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Compulsive communication: What parents need to know

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Cell phones have taken over many teens' lives. I've learned while talking to young people, educators, parents and physicians that we are in a state of emergency. Now is the time for all of us, especially parents, to step up and protect our young people before it is too late. Predators, bullying, sexting, and phone addiction are just some of what experts say you may be exposing your children to when you allow them to use cell phones without supervision. The teens I talked to admit their phones are completely taking over their lives. Doctors say it's serious and has to stop.

"Parents need to be parents and not popular. Sometimes you have to say no," explained Developmental- Behavioral Pediatrician, Dr. Doris Greenberg.

She also said that doesn't happen often enough. It does in Pat Bowers' home. She's a foster mother of four teenage boys, who believes it is her duty to make sure those phones aren't getting her children into trouble.

"You have to be a step ahead of them. If you don't give me the pass code, I will cut the phone off," said Pat Bowers.

Bowers is like a detective, checking everything, Facebook and Twitter pages, text messages, photos and email.

"Every now and then, I will say hand me the phone then I start doing my investigation," added Bowers.

Through the years, she has found racy text messages and pictures. She took their phones, but she didn't stop there.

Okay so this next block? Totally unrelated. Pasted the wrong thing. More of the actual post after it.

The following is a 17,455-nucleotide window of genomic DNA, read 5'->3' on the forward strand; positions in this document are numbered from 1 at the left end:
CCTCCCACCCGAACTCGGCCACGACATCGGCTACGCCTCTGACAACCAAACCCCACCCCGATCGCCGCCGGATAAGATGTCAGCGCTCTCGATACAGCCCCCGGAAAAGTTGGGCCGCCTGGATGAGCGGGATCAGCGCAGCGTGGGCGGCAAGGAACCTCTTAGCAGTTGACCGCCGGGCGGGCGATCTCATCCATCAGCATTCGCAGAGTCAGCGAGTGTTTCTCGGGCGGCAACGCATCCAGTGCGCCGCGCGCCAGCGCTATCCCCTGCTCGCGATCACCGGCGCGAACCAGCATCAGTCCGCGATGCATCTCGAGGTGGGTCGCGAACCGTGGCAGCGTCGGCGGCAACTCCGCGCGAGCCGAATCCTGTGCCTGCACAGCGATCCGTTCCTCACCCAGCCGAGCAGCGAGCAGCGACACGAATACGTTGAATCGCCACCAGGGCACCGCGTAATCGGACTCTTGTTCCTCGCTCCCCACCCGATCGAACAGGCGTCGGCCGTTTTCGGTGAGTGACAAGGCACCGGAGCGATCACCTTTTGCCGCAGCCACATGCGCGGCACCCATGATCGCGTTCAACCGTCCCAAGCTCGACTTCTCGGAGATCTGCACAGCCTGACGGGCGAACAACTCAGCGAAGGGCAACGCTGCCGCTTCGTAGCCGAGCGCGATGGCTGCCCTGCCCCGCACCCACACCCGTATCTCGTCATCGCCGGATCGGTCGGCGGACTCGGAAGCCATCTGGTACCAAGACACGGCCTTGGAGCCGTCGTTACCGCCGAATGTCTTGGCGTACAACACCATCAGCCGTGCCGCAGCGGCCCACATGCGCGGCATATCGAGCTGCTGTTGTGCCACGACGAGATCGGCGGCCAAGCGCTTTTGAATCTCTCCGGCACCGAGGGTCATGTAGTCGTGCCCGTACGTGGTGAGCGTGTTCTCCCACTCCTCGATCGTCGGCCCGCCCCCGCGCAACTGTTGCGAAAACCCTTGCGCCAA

"I made them give me the phone number and I called to let the parents know what was going on. I mean the girl took off her top part. The photos that they send through the phone are so disturbing. I have called their mothers and told them I could describe the bedrooms to them to let them know I am not just calling to make allegations."

Bowers isn't alone in her efforts to curb the compulsive communication. St. Andrews student Lauren McCarthy says she got in trouble and her parents took away her phone, too. She's just getting it back.

"It is actually really good punishment. It's teaching me that I really shouldn't be connected to my phone as much as I am," said McCarthy.

But, some say parents like Bowers are invading her sons' privacy, while many others, including Dr. Greenberg, say there should be no privacy for young people living in your home.

"I think parents have to stop putting their heads in the sand. When their children are plugged into these devices they need to monitor them. They have to be aware of who their friends are who they are in contact with," explained Dr. Greenberg.

"If you love your children, protect them. This is a cell phone technology age, but technology can hurt them too," added Bowers.

Bowers has also learned most of the texting language. From time to time, she gets a transcript of all the messages from the phone provider. She takes parenting very seriously. She and Dr. Greenberg say if more parents took a more active role in their children's lives, they could prevent many problems from happening.

Copyright 2012 America Now. All rights reserved.

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